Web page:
Take-Away: As we await Congress’ return to session this fall and its annual task of establishing a budget for fiscal year 2021-2022, not only will income tax increases be on everyone’s mind, but also possible changes to the rules with regard to retirement plans, plan contributions,  and possibly the income tax deduction that is associated with contributions to 401(k) plans.

Background: Earlier this year the House Ways and Means Committee voted out of that committee a proposed bill. The bill’s title is Securing a Strong Retirement Act; it is informally being called SECURE Act 2.0. It is possible that some features of this bill might find its way into Congress’ budget reconciliation process, which like the SECURE Act with its 10-year payout rule change, could result in more tax revenues without Congress arguably raising tax rates.

  • Tax Benefit of 401(k) Accounts: As a practical matter, there are two direct tax benefits to participants who save with contributions made to a traditional 401(k) account. Those income tax benefits could be impacted if the income tax rates are changed.

#1: If the participant’s income tax rate is the same at the time of the contribution to their 401(k) account and their distribution from their 401(k) account, the value of the retirement savings tax benefit is the value of the non-taxation of the account’s earnings. The value of this tax benefit is not the value of the tax ‘exclusion’; rather, it is the value of the exemption from immediate taxation of the account’s earnings.

#2: When the participant’s tax rate is higher at the time of the contribution than it is at the time of distribution from their 401(k) account, there is a second retirement savings tax benefit equal to the difference between those two income tax rates. If the participant is paying higher income taxes in the year of contribution than the year of their distribution, then a non-Roth  contribution shifts income from the higher income tax rate year to the lower income tax year. If the participant is paying lower taxes in the year of contribution than in the year of distribution from the 401(k) account, then a Roth contribution accomplishes the same thing.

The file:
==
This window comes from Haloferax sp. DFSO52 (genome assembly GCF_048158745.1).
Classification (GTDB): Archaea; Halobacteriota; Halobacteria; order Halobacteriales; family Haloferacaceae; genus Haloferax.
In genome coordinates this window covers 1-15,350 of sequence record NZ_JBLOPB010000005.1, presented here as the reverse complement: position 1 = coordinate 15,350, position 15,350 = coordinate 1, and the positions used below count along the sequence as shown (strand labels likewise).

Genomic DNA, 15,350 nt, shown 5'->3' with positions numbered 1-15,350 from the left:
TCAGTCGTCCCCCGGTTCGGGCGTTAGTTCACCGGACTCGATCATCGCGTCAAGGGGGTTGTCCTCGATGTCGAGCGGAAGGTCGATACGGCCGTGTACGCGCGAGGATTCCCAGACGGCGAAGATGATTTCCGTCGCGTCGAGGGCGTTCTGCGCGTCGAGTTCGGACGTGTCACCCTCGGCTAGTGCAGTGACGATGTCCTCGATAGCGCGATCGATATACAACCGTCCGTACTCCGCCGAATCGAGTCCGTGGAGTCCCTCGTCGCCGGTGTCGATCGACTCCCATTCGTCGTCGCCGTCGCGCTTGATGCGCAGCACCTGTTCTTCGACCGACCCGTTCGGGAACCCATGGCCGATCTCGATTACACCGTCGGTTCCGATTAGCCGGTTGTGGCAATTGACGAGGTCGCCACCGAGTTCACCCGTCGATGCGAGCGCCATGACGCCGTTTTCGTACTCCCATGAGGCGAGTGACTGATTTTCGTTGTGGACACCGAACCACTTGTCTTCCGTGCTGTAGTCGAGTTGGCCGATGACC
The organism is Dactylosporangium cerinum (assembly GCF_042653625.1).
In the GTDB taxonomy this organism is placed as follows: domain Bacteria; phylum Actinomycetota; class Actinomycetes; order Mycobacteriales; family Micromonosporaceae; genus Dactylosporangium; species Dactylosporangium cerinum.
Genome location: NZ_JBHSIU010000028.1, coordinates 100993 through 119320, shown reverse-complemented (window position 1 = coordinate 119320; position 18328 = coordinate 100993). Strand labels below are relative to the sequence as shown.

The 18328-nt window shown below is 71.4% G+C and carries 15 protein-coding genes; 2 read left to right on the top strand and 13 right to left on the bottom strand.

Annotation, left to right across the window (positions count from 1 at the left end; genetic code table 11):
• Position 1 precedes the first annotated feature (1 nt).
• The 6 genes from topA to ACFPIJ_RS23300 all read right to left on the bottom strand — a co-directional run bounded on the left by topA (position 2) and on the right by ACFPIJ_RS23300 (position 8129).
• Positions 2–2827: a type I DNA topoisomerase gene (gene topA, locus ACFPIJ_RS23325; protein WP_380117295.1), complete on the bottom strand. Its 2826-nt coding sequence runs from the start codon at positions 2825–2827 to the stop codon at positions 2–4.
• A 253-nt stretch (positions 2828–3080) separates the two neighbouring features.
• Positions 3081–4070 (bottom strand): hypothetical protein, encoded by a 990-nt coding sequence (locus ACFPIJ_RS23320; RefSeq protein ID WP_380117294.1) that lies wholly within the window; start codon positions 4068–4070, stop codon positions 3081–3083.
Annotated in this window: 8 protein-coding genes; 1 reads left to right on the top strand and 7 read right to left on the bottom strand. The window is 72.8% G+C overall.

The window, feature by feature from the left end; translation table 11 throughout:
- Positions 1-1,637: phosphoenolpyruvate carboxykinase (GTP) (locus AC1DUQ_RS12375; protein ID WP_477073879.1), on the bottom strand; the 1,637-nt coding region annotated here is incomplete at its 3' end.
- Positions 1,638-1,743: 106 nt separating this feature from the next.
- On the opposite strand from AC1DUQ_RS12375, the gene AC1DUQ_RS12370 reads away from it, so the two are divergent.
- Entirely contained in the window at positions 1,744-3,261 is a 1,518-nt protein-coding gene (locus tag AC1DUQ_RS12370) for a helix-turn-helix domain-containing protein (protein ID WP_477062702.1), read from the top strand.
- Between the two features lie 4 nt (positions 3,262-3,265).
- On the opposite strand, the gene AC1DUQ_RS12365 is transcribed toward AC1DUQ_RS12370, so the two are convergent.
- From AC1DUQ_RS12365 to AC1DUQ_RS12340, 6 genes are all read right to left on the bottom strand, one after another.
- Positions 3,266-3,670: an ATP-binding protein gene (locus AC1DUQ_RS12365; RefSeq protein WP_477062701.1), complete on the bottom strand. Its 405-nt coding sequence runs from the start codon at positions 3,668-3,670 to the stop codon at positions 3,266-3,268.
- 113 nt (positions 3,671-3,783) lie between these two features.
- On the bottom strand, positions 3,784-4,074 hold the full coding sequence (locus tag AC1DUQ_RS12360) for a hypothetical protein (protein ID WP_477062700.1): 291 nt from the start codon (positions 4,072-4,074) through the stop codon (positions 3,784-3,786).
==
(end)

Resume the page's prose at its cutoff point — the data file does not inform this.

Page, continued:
If Congress moves to increase tax rates (both income and invested capital gains) future income tax increases will increase, in some cases significantly, the value to affected highly paid individuals of saving ‘inside’ a tax qualified plan, because the income taxes on non-plan savings would have been increased. The increases in income taxes could also increase the value of the tax benefit (#2) although this will depend less on the steepness of the progressivity of the new income tax rates. Being able to shift income from the year of contribution with a tax rate of 37% to the year of distribution at the new lower rate, e.g. 35% is less valuable than being able to shift income from a 39.6% rate (as proposed) to a 35% or 36% income tax rate.

SECURE Act 2.0: The bill voted out of the House Ways and Means Committee and now before the full House of Representatives, would make several changes to existing 401(k) contribution rules, some of which are in the bill, and other changes that were debated as the bill worked its way through and out of the Ways and Means Committee:

  • Required Beginning Date: The bill would further delay a participant’s required beginning date (RBD). The current RBD is age 72 years. The bill would increase the RBD to age 73 in 2022, age 74 in 2029, and 75 years in 2032.
  • Suspend Some RMDs: If a retirement account owner’s retirement account has a balance of $100,000 or less, required minimum distributions (RMDs) would be suspended. The $100,000 would be subject to annual adjustments to reflect cost of living.
  • Saver’s Tax Credit: The current saver’s income tax credit would increase from $1,000 to $1,500, while also making it easier for some individuals to qualify for the tax credit.
  • Student Loans: If employees are still paying student loans, and thus not financially able to contribute to their employer’s qualified plan, the bill would permit those employees paying their student loans to nonetheless receive a matching contribution. The plan sponsor would match up to a percent of the employee’s salary, and deposit that matching amount into an account in the qualified plan for the employee, even if the employee makes not contribution to the plan.